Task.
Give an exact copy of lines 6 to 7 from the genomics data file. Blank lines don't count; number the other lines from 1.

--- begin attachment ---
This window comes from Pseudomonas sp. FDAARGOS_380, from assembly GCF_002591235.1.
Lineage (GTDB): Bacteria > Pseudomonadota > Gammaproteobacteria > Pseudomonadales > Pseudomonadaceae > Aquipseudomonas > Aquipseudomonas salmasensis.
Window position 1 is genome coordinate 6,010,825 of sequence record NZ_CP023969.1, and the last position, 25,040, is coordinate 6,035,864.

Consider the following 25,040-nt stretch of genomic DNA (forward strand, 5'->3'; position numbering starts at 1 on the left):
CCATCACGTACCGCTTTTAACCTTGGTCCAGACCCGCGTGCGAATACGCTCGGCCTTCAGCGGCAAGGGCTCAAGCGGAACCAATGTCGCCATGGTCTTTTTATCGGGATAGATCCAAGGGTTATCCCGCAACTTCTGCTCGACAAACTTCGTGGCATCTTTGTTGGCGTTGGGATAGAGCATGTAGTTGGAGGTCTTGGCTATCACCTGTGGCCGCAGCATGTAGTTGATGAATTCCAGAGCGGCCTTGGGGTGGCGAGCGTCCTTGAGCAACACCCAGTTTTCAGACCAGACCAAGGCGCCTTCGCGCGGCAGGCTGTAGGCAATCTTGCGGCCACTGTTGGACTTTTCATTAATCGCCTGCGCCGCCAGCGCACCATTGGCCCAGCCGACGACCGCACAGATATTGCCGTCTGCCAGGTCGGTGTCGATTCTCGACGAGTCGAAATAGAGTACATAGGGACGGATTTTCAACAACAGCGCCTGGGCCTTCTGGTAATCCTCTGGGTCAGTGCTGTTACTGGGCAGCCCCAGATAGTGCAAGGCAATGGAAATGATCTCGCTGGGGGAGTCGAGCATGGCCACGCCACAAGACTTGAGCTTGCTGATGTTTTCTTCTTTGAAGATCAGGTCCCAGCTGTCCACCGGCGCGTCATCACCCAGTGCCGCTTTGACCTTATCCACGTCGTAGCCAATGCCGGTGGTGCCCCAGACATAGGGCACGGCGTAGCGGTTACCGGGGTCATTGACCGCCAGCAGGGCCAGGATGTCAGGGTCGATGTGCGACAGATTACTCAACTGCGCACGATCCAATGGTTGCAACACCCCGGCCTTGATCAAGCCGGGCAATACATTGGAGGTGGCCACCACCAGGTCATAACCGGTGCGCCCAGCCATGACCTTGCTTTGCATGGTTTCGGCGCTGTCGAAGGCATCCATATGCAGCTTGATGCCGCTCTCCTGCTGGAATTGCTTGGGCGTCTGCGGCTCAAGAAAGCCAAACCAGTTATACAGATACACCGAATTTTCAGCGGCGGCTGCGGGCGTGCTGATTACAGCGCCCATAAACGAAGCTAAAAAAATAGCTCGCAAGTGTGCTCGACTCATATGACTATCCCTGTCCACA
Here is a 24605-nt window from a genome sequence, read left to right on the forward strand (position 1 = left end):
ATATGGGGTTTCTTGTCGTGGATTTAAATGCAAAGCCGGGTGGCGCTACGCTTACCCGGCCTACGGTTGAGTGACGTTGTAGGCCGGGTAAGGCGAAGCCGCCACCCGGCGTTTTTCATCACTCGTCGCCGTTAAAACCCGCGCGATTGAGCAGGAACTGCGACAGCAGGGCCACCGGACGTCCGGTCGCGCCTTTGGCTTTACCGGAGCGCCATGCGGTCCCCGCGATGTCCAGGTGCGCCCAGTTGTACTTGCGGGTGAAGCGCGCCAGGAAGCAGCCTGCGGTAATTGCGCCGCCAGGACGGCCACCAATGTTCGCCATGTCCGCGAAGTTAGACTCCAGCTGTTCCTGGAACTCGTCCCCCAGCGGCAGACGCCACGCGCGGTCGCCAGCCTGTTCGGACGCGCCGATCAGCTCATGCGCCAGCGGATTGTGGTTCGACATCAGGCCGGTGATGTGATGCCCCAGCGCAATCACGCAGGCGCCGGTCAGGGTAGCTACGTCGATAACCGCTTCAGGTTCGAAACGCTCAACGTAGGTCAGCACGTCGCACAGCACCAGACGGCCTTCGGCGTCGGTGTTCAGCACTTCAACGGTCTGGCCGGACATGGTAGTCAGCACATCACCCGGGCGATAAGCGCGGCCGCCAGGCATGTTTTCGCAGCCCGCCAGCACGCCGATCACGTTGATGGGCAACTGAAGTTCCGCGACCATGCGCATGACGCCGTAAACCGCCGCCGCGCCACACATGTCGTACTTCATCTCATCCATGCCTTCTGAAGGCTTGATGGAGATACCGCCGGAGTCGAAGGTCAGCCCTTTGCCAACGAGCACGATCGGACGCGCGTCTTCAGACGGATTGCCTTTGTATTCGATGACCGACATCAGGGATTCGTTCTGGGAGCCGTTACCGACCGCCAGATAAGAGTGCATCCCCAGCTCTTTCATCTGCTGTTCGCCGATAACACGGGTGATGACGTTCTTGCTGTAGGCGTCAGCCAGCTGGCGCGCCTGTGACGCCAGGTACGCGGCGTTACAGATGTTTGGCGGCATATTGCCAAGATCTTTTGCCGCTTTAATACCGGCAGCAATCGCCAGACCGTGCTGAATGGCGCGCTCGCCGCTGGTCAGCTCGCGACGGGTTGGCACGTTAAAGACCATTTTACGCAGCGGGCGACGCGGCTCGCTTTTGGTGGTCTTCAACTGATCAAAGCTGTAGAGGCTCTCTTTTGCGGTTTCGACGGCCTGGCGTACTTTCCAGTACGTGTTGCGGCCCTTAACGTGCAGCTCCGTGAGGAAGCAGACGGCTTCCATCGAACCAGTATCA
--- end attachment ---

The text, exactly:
Here is a 24605-nt window from a genome sequence, read left to right on the forward strand (position 1 = left end):
ATATGGGGTTTCTTGTCGTGGATTTAAATGCAAAGCCGGGTGGCGCTACGCTTACCCGGCCTACGGTTGAGTGACGTTGTAGGCCGGGTAAGGCGAAGCCGCCACCCGGCGTTTTTCATCACTCGTCGCCGTTAAAACCCGCGCGATTGAGCAGGAACTGCGACAGCAGGGCCACCGGACGTCCGGTCGCGCCTTTGGCTTTACCGGAGCGCCATGCGGTCCCCGCGATGTCCAGGTGCGCCCAGTTGTACTTGCGGGTGAAGCGCGCCAGGAAGCAGCCTGCGGTAATTGCGCCGCCAGGACGGCCACCAATGTTCGCCATGTCCGCGAAGTTAGACTCCAGCTGTTCCTGGAACTCGTCCCCCAGCGGCAGACGCCACGCGCGGTCGCCAGCCTGTTCGGACGCGCCGATCAGCTCATGCGCCAGCGGATTGTGGTTCGACATCAGGCCGGTGATGTGATGCCCCAGCGCAATCACGCAGGCGCCGGTCAGGGTAGCTACGTCGATAACCGCTTCAGGTTCGAAACGCTCAACGTAGGTCAGCACGTCGCACAGCACCAGACGGCCTTCGGCGTCGGTGTTCAGCACTTCAACGGTCTGGCCGGACATGGTAGTCAGCACATCACCCGGGCGATAAGCGCGGCCGCCAGGCATGTTTTCGCAGCCCGCCAGCACGCCGATCACGTTGATGGGCAACTGAAGTTCCGCGACCATGCGCATGACGCCGTAAACCGCCGCCGCGCCACACATGTCGTACTTCATCTCATCCATGCCTTCTGAAGGCTTGATGGAGATACCGCCGGAGTCGAAGGTCAGCCCTTTGCCAACGAGCACGATCGGACGCGCGTCTTCAGACGGATTGCCTTTGTATTCGATGACCGACATCAGGGATTCGTTCTGGGAGCCGTTACCGACCGCCAGATAAGAGTGCATCCCCAGCTCTTTCATCTGCTGTTCGCCGATAACACGGGTGATGACGTTCTTGCTGTAGGCGTCAGCCAGCTGGCGCGCCTGTGACGCCAGGTACGCGGCGTTACAGATGTTTGGCGGCATATTGCCAAGATCTTTTGCCGCTTTAATACCGGCAGCAATCGCCAGACCGTGCTGAATGGCGCGCTCGCCGCTGGTCAGCTCGCGACGGGTTGGCACGTTAAAGACCATTTTACGCAGCGGGCGACGCGGCTCGCTTTTGGTGGTCTTCAACTGATCAAAGCTGTAGAGGCTCTCTTTTGCGGTTTCGACGGCCTGGCGTACTTTCCAGTACGTGTTGCGGCCCTTAACGTGCAGCTCCGTGAGGAAGCAGACGGCTTCCATCGAACCAGTATCA